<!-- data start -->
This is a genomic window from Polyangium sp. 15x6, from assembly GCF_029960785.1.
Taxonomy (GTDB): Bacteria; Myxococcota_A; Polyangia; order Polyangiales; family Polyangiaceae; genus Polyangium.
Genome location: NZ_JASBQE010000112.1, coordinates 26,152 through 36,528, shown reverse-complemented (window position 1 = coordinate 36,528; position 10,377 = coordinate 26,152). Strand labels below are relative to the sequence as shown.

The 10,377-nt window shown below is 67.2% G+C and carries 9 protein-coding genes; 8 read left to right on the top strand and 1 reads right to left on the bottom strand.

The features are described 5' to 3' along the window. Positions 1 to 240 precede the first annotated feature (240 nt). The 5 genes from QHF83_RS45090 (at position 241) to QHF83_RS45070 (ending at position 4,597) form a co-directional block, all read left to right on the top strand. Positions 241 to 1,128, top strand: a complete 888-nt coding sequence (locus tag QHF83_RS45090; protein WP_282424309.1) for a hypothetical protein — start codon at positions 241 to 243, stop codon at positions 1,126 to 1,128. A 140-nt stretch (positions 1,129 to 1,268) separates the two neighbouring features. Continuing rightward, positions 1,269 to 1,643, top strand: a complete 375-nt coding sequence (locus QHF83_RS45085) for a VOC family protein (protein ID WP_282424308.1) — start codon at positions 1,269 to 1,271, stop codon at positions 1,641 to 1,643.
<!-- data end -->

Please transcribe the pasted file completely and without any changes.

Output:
This is a genomic window from Polyangium sp. 15x6, from assembly GCF_029960785.1.
Taxonomy (GTDB): Bacteria; Myxococcota_A; Polyangia; order Polyangiales; family Polyangiaceae; genus Polyangium.
Genome location: NZ_JASBQE010000112.1, coordinates 26,152 through 36,528, shown reverse-complemented (window position 1 = coordinate 36,528; position 10,377 = coordinate 26,152). Strand labels below are relative to the sequence as shown.

The 10,377-nt window shown below is 67.2% G+C and carries 9 protein-coding genes; 8 read left to right on the top strand and 1 reads right to left on the bottom strand.

The features are described 5' to 3' along the window. Positions 1 to 240 precede the first annotated feature (240 nt). The 5 genes from QHF83_RS45090 (at position 241) to QHF83_RS45070 (ending at position 4,597) form a co-directional block, all read left to right on the top strand. Positions 241 to 1,128, top strand: a complete 888-nt coding sequence (locus tag QHF83_RS45090; protein WP_282424309.1) for a hypothetical protein — start codon at positions 241 to 243, stop codon at positions 1,126 to 1,128. A 140-nt stretch (positions 1,129 to 1,268) separates the two neighbouring features. Continuing rightward, positions 1,269 to 1,643, top strand: a complete 375-nt coding sequence (locus QHF83_RS45085) for a VOC family protein (protein ID WP_282424308.1) — start codon at positions 1,269 to 1,271, stop codon at positions 1,641 to 1,643.